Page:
I'm a software development professional with experience in building technical teams and web/mobile/social software products from the ground up.
I generally work with early-stage, Toronto-based product companies in a CTO or technical lead capacity.
Asked by Anonymous
So yes, the demo should now be working.
Asked by bitsandslices
Thanks for the note, you can adjust the CSS in two ways:
Of course you can manually edit the HTML in Tumblr as well, but then you would break the association between your blog and the Tumblr Theme, so you’re wouldn’t get any future updates that contributed.
Hope this helps,
A little while back I announced that I open-sourced purgatory.rb, my tool to filter expiring domains. Most tools for expiring domains look for SEO- and Adwords-centric metrics (pagerank, average CPC, etc.). For the product manager or startup team looking to name their new app or site, it’s more important to have a brandable name.
This post looks at how to filter expiring domain lists for short and brandable domain names, using memorable prefixes and suffixes.
Namevine is a fun and easy way to help create an effective Internet identity geared for self-branding, but it can also be used for marketing purposes for your company, whether it’s a start-up, or even an established brand that has yet to build out its online presence.
So… how can Namevine help your business?
I’ve made two recent changes to my preferred technology & publishing stacks in the hopes of tightening the Lean Startup’s Build-Measure-Learn loop as it pertains to my projects.
On the technology side, nearly all of my recent front-end dev work is based on the amazing Twitter Bootstrap framework. There’s nothing like it out there that combines gorgeous and extensible graphical components, well written styles and markup, and a tremendously strong open source following.
On the publishing side, I’ve been using Tumblr to get my thoughts and announcements posted to the internet at-large. It is simple to use, very easy to get started with, supports theming & custom domains, supports “page” types, and permits multiple contributors per blog.
Those who have been following my recent work have likely noticed I’m focusing on building lightweight, single-use tools for finding, purchasing and using domain names. While these are “side projects”, thanks to affiliate marketing, they do have the prospect of bringing in a little bit of money as I operate them.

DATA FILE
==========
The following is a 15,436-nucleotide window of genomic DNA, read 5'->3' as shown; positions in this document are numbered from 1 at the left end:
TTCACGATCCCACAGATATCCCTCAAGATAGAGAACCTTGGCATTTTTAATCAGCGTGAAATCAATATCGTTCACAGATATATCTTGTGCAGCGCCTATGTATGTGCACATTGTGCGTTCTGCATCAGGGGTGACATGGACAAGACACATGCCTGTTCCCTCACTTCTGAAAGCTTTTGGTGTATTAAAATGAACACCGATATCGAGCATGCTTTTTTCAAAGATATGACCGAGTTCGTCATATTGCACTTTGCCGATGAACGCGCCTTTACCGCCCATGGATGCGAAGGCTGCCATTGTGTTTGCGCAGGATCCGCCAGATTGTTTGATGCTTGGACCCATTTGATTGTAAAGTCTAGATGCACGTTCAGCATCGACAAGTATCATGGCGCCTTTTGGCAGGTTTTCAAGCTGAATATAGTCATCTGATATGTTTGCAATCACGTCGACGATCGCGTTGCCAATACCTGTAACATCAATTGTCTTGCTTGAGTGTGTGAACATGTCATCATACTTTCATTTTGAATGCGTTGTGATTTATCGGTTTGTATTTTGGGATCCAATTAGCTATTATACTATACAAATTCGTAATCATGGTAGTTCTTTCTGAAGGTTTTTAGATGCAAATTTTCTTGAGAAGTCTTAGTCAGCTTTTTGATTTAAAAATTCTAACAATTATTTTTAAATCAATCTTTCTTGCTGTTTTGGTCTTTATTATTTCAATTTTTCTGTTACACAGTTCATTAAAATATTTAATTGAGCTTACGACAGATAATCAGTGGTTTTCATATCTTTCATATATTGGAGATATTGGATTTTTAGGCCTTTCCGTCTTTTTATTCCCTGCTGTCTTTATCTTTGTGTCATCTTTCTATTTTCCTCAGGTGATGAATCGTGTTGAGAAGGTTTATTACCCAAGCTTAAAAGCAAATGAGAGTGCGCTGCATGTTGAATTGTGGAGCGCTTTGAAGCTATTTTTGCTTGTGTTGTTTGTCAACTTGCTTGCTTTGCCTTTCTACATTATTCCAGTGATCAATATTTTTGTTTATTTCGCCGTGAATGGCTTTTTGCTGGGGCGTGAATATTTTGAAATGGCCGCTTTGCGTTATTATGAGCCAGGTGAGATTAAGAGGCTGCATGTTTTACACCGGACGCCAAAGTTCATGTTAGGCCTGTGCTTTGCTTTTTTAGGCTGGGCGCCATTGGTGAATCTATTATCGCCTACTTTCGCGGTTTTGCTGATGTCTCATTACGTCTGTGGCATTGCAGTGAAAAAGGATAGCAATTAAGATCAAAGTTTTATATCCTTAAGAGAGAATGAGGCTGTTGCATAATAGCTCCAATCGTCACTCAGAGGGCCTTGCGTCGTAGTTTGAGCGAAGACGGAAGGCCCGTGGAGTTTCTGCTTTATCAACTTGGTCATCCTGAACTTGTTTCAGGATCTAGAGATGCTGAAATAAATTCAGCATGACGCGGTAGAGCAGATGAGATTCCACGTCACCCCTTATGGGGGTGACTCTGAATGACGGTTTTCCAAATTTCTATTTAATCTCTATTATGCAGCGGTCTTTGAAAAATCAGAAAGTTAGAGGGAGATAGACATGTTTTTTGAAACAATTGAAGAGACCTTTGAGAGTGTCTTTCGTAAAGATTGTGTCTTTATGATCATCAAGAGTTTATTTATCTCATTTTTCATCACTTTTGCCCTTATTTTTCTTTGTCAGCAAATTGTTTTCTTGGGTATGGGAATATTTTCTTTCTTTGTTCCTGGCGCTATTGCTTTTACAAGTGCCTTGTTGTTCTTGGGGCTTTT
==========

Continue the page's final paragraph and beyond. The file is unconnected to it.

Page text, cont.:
In this post, I’d link to share a simple technique that GoDaddy affiliates can take advantage of to “deep link” to specific pages on GoDaddy.com with their affiliate tracking code. For typical promotions, this technique isn’t needed, as GoDaddy provides all the creative, copy and landing pages you’ll need. However, for specialized tools (like my Domain and Social Media Profile Search Tool), you may want to link to specific pages within your advertiser’s site to maximize your affiliate revenues.
Doing so with GoDaddy (on Commission Junction’s network) is quite simple, if a little buried in the management interface. Here’s the steps you’ll need to follow:
I’ve open-sourced a helpful domain name mining script that I’ve been working on for a little while now.
Most of us have been in the position where we’re naming a company, product, service, blog, etc. and want to check for domain availability as we brainstorm names. Inevitably your shortlist of desired names is decimated because the .com is taken, is in use, or is being sold on the aftermarket for outrageous sums of $$.
Enter purgatory. It’s a ruby-based command line script that scans the list of expiring domain names subject to some helpful filters. For those not in the know, approx 70k+ domains “drop” each day, meaning the original owner has let them expire and they’re up for grabs. This script lets you define some quick filters/rules to prequalify dropping names for your brainstorming pleasure. Run daily for best results.